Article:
The weird surprises just keep coming in “Paper Girls” #3. Brian K. Vaughan and Cliff Chiang play the strangeness as straight as can be, dropping dream sequences and laser guns alongside the girls’ more realistic problems with gun wounds and driving a car without a license. Chiang and colorist Matt Wilson have put together a bold, beautiful world that has space for both sophistication and fuchsia, and these characters are as fun to follow as ever.
However, as the dino-riding warriors and cybernetic ninjas pile up, “Paper Girls” #3 loses some of the intimacy that made this series so compelling in the first place.
Even if its characters weren’t so likeable, “Paper Girls” is one of the best-looking comics out there — certainly one of the best that’ll only cost you $2.99. Chiang’s sharp, natural artwork is compulsively readable. The movement from panel-to-panel is impeccably clear: chases are easy to follow, emotional arcs are easy to trace and settings are easy to map. That may sound like a pretty basic skill set, but Chiang’s brisk storyboarding is really exceptional in that regard. Add to that his slick inking and cool character designs, and the whole book is just sinfully stylish.
Wilson’s colors are just as essential to establishing “Paper Girls.” With bright pops of almost-not-quite-fluorescents, he weds the carefree colors of teen movies to the schlocky palettes of B-movies. The result is insolently colorful and surprisingly chic — a YA world that really likes being YA. Letterer and designer Jared K. Fletcher caps it off with a pitch-perfect dialogue font and some cool alien glyphs.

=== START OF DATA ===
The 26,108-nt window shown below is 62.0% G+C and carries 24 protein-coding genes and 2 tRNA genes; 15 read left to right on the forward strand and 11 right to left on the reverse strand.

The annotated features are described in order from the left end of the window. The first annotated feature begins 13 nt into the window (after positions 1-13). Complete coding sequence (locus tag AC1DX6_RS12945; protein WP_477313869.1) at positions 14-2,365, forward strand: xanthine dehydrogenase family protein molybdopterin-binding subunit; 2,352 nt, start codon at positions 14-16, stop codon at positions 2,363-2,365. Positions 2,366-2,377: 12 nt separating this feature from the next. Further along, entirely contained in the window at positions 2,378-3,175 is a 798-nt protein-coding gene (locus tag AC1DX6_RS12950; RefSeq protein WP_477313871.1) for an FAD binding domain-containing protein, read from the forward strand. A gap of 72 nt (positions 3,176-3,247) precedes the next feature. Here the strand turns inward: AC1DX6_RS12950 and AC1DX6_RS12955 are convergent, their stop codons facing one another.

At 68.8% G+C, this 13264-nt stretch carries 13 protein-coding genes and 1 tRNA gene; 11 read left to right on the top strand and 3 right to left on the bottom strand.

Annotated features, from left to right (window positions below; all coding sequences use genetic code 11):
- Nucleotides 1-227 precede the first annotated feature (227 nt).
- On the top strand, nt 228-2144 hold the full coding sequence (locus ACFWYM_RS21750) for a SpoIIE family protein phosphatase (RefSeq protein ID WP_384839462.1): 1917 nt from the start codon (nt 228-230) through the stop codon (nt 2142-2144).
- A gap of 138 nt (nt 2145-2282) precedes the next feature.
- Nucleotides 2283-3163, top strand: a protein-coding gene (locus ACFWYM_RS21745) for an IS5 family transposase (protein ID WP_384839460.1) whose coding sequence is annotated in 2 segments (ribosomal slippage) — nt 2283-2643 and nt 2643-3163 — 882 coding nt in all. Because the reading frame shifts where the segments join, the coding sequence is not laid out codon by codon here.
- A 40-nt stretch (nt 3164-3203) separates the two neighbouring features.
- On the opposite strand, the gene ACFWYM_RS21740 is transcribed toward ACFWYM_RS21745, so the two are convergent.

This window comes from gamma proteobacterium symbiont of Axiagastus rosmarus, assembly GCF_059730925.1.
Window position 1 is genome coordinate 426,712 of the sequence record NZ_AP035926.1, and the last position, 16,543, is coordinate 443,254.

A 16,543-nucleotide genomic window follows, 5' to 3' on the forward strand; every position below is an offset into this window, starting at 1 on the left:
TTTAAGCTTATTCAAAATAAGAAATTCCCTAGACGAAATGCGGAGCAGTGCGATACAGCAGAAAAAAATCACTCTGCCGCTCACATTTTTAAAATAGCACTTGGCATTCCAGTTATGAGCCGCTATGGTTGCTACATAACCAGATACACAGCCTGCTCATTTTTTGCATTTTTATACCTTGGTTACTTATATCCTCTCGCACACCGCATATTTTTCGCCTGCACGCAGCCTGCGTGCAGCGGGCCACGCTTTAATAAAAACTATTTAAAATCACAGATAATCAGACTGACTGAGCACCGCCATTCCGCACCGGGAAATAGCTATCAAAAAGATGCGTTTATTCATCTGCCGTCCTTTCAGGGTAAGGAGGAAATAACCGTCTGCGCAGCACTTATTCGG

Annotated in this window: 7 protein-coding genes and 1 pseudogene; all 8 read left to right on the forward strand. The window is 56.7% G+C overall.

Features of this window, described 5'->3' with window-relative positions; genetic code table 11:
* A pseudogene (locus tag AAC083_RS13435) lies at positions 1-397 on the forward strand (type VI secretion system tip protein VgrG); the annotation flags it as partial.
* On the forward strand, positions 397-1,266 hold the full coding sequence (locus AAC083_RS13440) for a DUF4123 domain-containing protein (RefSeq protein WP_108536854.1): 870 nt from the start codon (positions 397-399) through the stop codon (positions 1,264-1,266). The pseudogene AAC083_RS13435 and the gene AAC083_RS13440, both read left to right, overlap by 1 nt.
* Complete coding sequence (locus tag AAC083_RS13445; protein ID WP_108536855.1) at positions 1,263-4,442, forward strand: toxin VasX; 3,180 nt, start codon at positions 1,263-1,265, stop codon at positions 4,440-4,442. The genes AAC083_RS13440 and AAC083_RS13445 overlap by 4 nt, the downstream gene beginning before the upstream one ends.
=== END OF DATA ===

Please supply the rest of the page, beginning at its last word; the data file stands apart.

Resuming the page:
The script is a quick spiral, with all the accumulating complications building and turning in on one another. There are plenty of new developments and foes until, in classic Vaughan fashion, the final page features a big reveal. I love to see the plot motoring along with such sureness, but it didn’t give me the same joy that the longer, closer character moments in the first issue did. Admittedly, when one of the girls is shot, the decision-making process in the aftermath does help to establish the girls’ personalities. Despite the tactical nature of the conversation, it becomes clearer who’s capable, who’s a wild card and who’s a poor planner. I liked having those pages.
This isn’t to say that the strange stuff isn’t fun. It’s hard to resist the bald-facedness of it, the way that massive pterodactyls and alien weapons are just dropped into the story, no couching required. Who doesn’t love a good invasion story? Yet, what set “Paper Girls” apart for me was its investment in the emotional politics and social currency of adolescents — especially adolescent girls. I missed seeing that element of the series in this issue, and I hope it will return in the months to come.
“Paper Girls” #3 takes a whole heap of hackneyed concepts — the coming-of-age story, alien invasions, girl gangs — and makes them feel fresh and vital again. It’s fun without being jokey, and hip without being hipster. This is definitely a series to watch.